Peskov reiterated the Russian position that the alleged chemical attack in Douma was a sham being used a “pretext” to launch an intervention in Syria. “We remain certain that the claims chemical weapons have been allegedly used in (Syria’s) Douma are far-fetched and cannot excuse any use of force," Peskov said.
Meanwhile, Russian foreign ministry spokeswoman Maria Zakharova suggested that the United States aim its cruise missiles towards “terrorists” rather than the Syrian government. “Smart missiles must fly towards terrorists, not a legitimate government that has been fighting international terrorism in its territory for several years,” Zakharova wrote on her Facebook page in Russian.
Zakharova also suggested that an American missile strike would serve only destroy evidence at the scene of the Douma attack. “Yeah, by the way, the OPCW [Organisation for the Prohibition of Chemical Weapons] inspectors warned that smart missiles would destroy all evidence of the use of chemical on Earth?” Zakharova wrote. “Or is the whole idea to quickly cover up the provocations of smart missiles, and the international inspectors have nothing to look for as evidence?”
Trump also expressed hope for cooperation with Russia.
“Our relationship with Russia is worse now than it has ever been, and that includes the Cold War,” Trump tweeted. “There is no reason for this. Russia needs us to help with their economy, something that would be very easy to do, and we need all nations to work together. Stop the arms race?”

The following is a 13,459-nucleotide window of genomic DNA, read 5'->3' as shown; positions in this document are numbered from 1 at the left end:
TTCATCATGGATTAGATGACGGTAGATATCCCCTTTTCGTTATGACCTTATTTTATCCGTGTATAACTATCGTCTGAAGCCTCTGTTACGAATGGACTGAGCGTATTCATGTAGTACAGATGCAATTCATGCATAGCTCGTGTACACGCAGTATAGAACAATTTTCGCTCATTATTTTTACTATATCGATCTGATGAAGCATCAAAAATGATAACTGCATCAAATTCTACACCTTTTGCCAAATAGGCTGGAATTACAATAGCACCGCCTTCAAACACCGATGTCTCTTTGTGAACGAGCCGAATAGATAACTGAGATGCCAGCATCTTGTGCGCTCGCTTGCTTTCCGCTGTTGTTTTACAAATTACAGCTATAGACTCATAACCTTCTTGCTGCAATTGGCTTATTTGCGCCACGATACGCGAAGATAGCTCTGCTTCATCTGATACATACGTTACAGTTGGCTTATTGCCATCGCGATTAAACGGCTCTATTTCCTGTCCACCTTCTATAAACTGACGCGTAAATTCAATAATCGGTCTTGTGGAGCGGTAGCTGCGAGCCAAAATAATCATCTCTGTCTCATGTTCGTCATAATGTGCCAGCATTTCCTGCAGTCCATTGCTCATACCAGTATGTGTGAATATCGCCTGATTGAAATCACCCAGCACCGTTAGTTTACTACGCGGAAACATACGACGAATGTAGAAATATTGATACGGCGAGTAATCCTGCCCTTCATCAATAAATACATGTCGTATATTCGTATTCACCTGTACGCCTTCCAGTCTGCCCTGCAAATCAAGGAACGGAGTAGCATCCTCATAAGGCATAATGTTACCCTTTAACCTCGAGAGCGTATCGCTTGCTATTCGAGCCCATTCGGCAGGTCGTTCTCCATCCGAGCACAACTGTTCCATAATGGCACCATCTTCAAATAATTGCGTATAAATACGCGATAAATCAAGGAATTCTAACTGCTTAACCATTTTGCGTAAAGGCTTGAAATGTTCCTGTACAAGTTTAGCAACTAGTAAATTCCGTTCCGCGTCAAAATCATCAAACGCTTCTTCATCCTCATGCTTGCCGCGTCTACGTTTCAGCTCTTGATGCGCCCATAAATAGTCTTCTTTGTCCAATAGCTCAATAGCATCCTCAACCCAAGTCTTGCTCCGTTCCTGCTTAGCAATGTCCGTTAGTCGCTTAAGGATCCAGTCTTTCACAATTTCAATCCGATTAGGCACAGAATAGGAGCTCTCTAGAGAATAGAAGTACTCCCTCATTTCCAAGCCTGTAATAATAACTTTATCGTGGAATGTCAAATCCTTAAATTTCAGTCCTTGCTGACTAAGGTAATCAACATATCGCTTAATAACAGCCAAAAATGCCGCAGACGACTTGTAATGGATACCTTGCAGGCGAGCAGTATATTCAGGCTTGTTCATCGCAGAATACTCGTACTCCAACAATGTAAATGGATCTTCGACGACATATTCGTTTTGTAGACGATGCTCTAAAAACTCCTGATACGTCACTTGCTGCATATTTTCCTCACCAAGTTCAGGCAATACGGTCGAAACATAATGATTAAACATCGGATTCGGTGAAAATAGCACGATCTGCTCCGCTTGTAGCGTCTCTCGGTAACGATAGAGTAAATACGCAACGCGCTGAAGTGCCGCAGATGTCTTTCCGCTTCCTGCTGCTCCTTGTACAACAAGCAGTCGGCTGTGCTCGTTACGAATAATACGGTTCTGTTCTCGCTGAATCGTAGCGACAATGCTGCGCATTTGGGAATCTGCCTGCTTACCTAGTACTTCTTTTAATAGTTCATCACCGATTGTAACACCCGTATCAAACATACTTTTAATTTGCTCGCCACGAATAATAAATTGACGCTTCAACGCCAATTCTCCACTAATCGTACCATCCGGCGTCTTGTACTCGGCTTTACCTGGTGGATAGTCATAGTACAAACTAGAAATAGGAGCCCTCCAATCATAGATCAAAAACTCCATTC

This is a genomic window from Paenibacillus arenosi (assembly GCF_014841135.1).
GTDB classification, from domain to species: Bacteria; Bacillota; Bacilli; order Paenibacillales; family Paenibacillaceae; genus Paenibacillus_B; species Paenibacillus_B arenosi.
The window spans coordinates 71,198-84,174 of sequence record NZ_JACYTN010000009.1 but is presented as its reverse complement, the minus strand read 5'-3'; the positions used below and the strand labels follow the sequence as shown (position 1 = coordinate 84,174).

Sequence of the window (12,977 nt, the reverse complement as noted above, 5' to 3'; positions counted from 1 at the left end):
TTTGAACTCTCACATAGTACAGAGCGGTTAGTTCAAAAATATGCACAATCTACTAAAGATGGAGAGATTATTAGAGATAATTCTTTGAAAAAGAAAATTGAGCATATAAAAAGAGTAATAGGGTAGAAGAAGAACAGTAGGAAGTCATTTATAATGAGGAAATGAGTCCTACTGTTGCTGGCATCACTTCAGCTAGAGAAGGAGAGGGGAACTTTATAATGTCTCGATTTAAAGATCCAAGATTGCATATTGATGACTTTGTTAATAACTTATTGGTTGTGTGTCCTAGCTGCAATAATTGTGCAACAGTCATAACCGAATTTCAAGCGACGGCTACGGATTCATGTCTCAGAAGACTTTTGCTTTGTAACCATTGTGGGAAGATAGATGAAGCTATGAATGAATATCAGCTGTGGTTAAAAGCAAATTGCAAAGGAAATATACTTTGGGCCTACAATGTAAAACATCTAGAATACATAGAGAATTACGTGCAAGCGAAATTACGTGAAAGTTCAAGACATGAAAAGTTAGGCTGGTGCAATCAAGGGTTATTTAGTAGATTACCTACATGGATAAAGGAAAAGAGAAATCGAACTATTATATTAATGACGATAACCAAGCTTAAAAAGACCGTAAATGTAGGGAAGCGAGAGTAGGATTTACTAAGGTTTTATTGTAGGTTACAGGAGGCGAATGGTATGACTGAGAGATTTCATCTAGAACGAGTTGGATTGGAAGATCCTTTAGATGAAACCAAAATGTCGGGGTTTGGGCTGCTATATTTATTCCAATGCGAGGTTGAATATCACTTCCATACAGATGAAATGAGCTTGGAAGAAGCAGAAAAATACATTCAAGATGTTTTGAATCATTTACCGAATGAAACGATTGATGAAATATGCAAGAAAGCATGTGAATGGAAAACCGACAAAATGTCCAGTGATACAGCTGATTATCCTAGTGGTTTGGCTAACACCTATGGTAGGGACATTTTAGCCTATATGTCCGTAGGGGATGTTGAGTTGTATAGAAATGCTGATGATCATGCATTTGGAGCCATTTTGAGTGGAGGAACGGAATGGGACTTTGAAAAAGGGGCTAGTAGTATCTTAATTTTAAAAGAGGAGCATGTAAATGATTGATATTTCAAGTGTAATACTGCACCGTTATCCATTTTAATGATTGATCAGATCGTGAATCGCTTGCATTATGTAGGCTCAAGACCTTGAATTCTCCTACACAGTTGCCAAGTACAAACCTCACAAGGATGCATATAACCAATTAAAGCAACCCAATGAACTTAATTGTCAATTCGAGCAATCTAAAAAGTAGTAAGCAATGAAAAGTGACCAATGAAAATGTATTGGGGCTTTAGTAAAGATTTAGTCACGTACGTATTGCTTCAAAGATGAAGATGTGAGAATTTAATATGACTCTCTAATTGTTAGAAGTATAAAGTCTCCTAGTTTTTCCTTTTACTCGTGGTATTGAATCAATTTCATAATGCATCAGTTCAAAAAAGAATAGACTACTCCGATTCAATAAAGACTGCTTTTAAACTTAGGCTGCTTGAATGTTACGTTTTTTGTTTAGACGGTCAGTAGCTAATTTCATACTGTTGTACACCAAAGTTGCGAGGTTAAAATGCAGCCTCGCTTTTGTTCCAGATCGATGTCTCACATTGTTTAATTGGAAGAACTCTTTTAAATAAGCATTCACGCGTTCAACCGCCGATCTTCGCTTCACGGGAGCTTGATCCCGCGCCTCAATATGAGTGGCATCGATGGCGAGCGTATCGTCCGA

Trump blamed Democrats and special counsel Robert Mueller for the current tensions with Russia. He also denied that his presidential campaign colluded with Russia. “Much of the bad blood with Russia is caused by the Fake & Corrupt Russia Investigation, headed up by the all Democrat loyalists, or people that worked for Obama,” Trump tweeted. “Mueller is most conflicted of all (except Rosenstein who signed FISA & Comey letter). No Collusion, so they go crazy!”
Zakharova, however, seemed unimpressed. Commenting on the Trump’s suggestion about ending the arms race, Zakharova sarcastically suggested that the president should start by disposing of the U.S. chemical-weapons arsenal, which Washington has been dragging its feet on to dispose of despite treaty obligations. “Great idea!” Zakharova said. “There's an offer to start with the destruction of chemical weapons. American.”
Dave Majumdar is the defense editor for The National Interest. You can follow him on Twitter: @davemajumdar.